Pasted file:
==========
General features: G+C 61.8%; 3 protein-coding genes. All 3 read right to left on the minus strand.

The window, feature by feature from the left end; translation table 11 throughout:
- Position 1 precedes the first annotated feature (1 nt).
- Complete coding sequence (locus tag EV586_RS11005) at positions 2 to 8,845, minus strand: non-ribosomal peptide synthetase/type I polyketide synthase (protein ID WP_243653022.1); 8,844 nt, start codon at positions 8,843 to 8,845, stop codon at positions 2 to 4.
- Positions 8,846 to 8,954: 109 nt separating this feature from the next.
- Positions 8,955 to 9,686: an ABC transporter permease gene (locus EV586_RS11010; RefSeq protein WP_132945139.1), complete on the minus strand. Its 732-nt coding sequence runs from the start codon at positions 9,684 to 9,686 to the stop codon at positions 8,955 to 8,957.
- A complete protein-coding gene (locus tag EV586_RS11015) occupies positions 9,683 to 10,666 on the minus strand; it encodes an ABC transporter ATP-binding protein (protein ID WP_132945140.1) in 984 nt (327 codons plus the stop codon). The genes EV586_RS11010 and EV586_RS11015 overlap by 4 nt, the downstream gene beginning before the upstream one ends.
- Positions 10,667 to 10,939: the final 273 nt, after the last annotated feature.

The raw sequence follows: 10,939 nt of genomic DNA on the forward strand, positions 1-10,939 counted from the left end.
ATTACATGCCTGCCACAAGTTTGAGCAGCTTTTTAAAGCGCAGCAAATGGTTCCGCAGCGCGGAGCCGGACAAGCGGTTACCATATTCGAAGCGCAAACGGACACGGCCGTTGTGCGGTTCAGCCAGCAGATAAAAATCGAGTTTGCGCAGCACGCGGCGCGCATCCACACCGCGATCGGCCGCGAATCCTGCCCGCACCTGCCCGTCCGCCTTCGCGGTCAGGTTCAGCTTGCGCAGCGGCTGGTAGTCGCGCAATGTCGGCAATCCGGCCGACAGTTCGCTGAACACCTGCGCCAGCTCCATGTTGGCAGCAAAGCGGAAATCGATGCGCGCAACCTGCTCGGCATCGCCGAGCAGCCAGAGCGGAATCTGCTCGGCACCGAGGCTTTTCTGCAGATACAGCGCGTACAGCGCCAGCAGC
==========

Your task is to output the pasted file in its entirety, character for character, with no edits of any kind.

General features: G+C 61.8%; 3 protein-coding genes. All 3 read right to left on the minus strand.

The window, feature by feature from the left end; translation table 11 throughout:
- Position 1 precedes the first annotated feature (1 nt).
- Complete coding sequence (locus tag EV586_RS11005) at positions 2 to 8,845, minus strand: non-ribosomal peptide synthetase/type I polyketide synthase (protein ID WP_243653022.1); 8,844 nt, start codon at positions 8,843 to 8,845, stop codon at positions 2 to 4.
- Positions 8,846 to 8,954: 109 nt separating this feature from the next.
- Positions 8,955 to 9,686: an ABC transporter permease gene (locus EV586_RS11010; RefSeq protein WP_132945139.1), complete on the minus strand. Its 732-nt coding sequence runs from the start codon at positions 9,684 to 9,686 to the stop codon at positions 8,955 to 8,957.
- A complete protein-coding gene (locus tag EV586_RS11015) occupies positions 9,683 to 10,666 on the minus strand; it encodes an ABC transporter ATP-binding protein (protein ID WP_132945140.1) in 984 nt (327 codons plus the stop codon). The genes EV586_RS11010 and EV586_RS11015 overlap by 4 nt, the downstream gene beginning before the upstream one ends.
- Positions 10,667 to 10,939: the final 273 nt, after the last annotated feature.

The raw sequence follows: 10,939 nt of genomic DNA on the forward strand, positions 1-10,939 counted from the left end.
ATTACATGCCTGCCACAAGTTTGAGCAGCTTTTTAAAGCGCAGCAAATGGTTCCGCAGCGCGGAGCCGGACAAGCGGTTACCATATTCGAAGCGCAAACGGACACGGCCGTTGTGCGGTTCAGCCAGCAGATAAAAATCGAGTTTGCGCAGCACGCGGCGCGCATCCACACCGCGATCGGCCGCGAATCCTGCCCGCACCTGCCCGTCCGCCTTCGCGGTCAGGTTCAGCTTGCGCAGCGGCTGGTAGTCGCGCAATGTCGGCAATCCGGCCGACAGTTCGCTGAACACCTGCGCCAGCTCCATGTTGGCAGCAAAGCGGAAATCGATGCGCGCAACCTGCTCGGCATCGCCGAGCAGCCAGAGCGGAATCTGCTCGGCACCGAGGCTTTTCTGCAGATACAGCGCGTACAGCGCCAGCAGC